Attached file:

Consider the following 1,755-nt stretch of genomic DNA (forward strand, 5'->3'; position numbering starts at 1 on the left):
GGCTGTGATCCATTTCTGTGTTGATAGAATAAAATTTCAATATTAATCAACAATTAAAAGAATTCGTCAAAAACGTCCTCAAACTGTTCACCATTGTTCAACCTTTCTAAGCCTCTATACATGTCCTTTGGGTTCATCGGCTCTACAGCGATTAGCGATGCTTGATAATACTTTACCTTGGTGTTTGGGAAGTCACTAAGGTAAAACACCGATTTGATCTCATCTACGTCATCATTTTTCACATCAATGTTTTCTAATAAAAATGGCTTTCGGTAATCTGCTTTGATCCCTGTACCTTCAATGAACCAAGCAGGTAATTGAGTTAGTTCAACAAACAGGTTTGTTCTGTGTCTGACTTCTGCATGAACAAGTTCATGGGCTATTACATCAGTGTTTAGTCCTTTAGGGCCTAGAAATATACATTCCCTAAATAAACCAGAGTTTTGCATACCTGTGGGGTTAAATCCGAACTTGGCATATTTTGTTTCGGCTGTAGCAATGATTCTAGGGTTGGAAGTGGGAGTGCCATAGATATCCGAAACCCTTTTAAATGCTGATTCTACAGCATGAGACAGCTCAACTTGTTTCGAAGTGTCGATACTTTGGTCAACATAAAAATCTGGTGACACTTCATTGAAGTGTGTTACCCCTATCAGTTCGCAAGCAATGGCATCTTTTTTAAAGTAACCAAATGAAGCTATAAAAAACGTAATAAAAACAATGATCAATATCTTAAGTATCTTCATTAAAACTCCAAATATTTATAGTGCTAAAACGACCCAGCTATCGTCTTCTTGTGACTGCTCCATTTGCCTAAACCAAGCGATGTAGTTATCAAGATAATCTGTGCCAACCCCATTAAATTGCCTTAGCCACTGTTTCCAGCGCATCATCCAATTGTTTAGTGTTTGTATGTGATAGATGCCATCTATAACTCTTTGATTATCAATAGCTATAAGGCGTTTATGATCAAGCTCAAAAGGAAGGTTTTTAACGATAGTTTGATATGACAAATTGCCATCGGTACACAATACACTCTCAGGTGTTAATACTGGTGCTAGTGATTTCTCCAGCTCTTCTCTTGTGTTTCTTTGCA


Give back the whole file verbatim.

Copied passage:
Consider the following 1,755-nt stretch of genomic DNA (forward strand, 5'->3'; position numbering starts at 1 on the left):
GGCTGTGATCCATTTCTGTGTTGATAGAATAAAATTTCAATATTAATCAACAATTAAAAGAATTCGTCAAAAACGTCCTCAAACTGTTCACCATTGTTCAACCTTTCTAAGCCTCTATACATGTCCTTTGGGTTCATCGGCTCTACAGCGATTAGCGATGCTTGATAATACTTTACCTTGGTGTTTGGGAAGTCACTAAGGTAAAACACCGATTTGATCTCATCTACGTCATCATTTTTCACATCAATGTTTTCTAATAAAAATGGCTTTCGGTAATCTGCTTTGATCCCTGTACCTTCAATGAACCAAGCAGGTAATTGAGTTAGTTCAACAAACAGGTTTGTTCTGTGTCTGACTTCTGCATGAACAAGTTCATGGGCTATTACATCAGTGTTTAGTCCTTTAGGGCCTAGAAATATACATTCCCTAAATAAACCAGAGTTTTGCATACCTGTGGGGTTAAATCCGAACTTGGCATATTTTGTTTCGGCTGTAGCAATGATTCTAGGGTTGGAAGTGGGAGTGCCATAGATATCCGAAACCCTTTTAAATGCTGATTCTACAGCATGAGACAGCTCAACTTGTTTCGAAGTGTCGATACTTTGGTCAACATAAAAATCTGGTGACACTTCATTGAAGTGTGTTACCCCTATCAGTTCGCAAGCAATGGCATCTTTTTTAAAGTAACCAAATGAAGCTATAAAAAACGTAATAAAAACAATGATCAATATCTTAAGTATCTTCATTAAAACTCCAAATATTTATAGTGCTAAAACGACCCAGCTATCGTCTTCTTGTGACTGCTCCATTTGCCTAAACCAAGCGATGTAGTTATCAAGATAATCTGTGCCAACCCCATTAAATTGCCTTAGCCACTGTTTCCAGCGCATCATCCAATTGTTTAGTGTTTGTATGTGATAGATGCCATCTATAACTCTTTGATTATCAATAGCTATAAGGCGTTTATGATCAAGCTCAAAAGGAAGGTTTTTAACGATAGTTTGATATGACAAATTGCCATCGGTACACAATACACTCTCAGGTGTTAATACTGGTGCTAGTGATTTCTCCAGCTCTTCTCTTGTGTTTCTTTGCA